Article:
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Sec. 7 and Sec. 13(1) (d) read with Section 13(2) of the Prevention of Corruption Act, 1988 – High court acquitted the accused under sec.7 but convicted under sec.3(1)(d) read with Section 13(2) of the Act – complainant not supported the case of prosecution – no evidence – evidence of I.O. and Ex. P 1 marked complaint can be considered as proof of evidence – mere possession of amount can be considered as demand of bribe – Apex court held that When PW1 Ramesh himself had disowned what he has stated in his initial complaint in Exh.P1 before PW4 Inspector Santosh Kumar and there is no other evidence to prove that the accused had made any demand, the evidence of PW3 Kumaraswamy and the contents of Exh.P1 complaint cannot be relied upon to conclude that the said material furnishes proof of demand allegedly made by the accused. The High Court was not correct in holding the demand alleged to be made by the accused as proved. Mere possession and recovery of the currency notes from the accused without proof of demand will not bring home the offence under Section 13(1)(d) of the Act and the conviction and sentence imposed on the appellant are liable to be set aside. For the aforesaid reasons the appeal is allowed and the conviction and sentence imposed on the appellant/accused under Section 13(1)(d) read with Section 13(2) of the Act are set aside and he is acquitted of the charges. Bail bond, if any furnished by the appellant, be released.=CRIMINAL APPEAL NO.1578 OF 2011 M.R. Purushotham … Appellant versus State of Karnataka … Respondent = 2014 – Sept. Month – http://judis.nic.in/supremecourt/filename=41953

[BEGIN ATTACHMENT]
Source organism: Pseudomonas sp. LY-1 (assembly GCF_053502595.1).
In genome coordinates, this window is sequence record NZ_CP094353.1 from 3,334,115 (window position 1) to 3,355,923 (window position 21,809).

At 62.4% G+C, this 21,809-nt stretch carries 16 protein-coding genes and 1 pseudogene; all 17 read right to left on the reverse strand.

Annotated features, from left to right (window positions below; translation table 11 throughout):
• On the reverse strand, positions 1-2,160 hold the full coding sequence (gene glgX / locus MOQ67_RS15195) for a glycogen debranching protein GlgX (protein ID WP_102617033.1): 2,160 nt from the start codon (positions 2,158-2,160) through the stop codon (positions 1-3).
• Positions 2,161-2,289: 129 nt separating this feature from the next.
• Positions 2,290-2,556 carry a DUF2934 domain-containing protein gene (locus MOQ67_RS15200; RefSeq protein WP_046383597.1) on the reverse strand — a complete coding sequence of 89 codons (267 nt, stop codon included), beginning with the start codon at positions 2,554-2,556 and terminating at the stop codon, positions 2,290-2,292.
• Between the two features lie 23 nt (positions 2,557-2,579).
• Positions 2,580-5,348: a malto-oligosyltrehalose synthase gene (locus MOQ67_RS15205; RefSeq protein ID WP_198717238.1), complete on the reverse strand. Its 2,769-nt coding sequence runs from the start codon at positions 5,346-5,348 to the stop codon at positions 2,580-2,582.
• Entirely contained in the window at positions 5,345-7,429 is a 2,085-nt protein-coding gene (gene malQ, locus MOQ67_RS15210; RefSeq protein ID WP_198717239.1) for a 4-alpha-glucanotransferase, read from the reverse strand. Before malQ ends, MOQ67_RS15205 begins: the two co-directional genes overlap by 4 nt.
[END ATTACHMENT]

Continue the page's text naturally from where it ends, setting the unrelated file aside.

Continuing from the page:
Sec. 7 and Sec. 13(1) (d)  read with  Section  13(2) of the  Prevention  of  Corruption  Act,  1988 – High court acquitted the accused under sec.7 but convicted under sec.3(1)(d)  read with  Section  13(2)  of  the  Act  – complainant not supported the case of prosecution – no evidence – evidence of I.O. and Ex. P 1 marked complaint can be considered as proof of evidence – mere possession of amount can be considered as demand of bribe – Apex court held that When PW1 Ramesh himself had disowned what he  has  stated  in  his  initial complaint in Exh.P1 before PW4 Inspector  Santosh  Kumar  and  there  is  no other evidence to prove that the accused had made any demand,  the  evidence of PW3 Kumaraswamy and the contents of Exh.P1  complaint  cannot  be  relied upon to conclude that the said material furnishes proof of demand  allegedly

made by the accused.  The High Court was not correct in holding  the  demand alleged to be made by the accused as proved.  Mere possession  and  recovery of the currency notes from the accused without  proof  of  demand  will  not bring home the offence under Section 13(1)(d) of the Act and the  conviction and sentence imposed on the appellant are liable to be set aside.

For the aforesaid reasons the appeal is  allowed  and  the  conviction and sentence imposed on the appellant/accused under  Section  13(1)(d)  read with Section 13(2) of the Act are set aside  and  he  is  acquitted  of  the charges.  Bail bond, if any furnished by the appellant, be released.=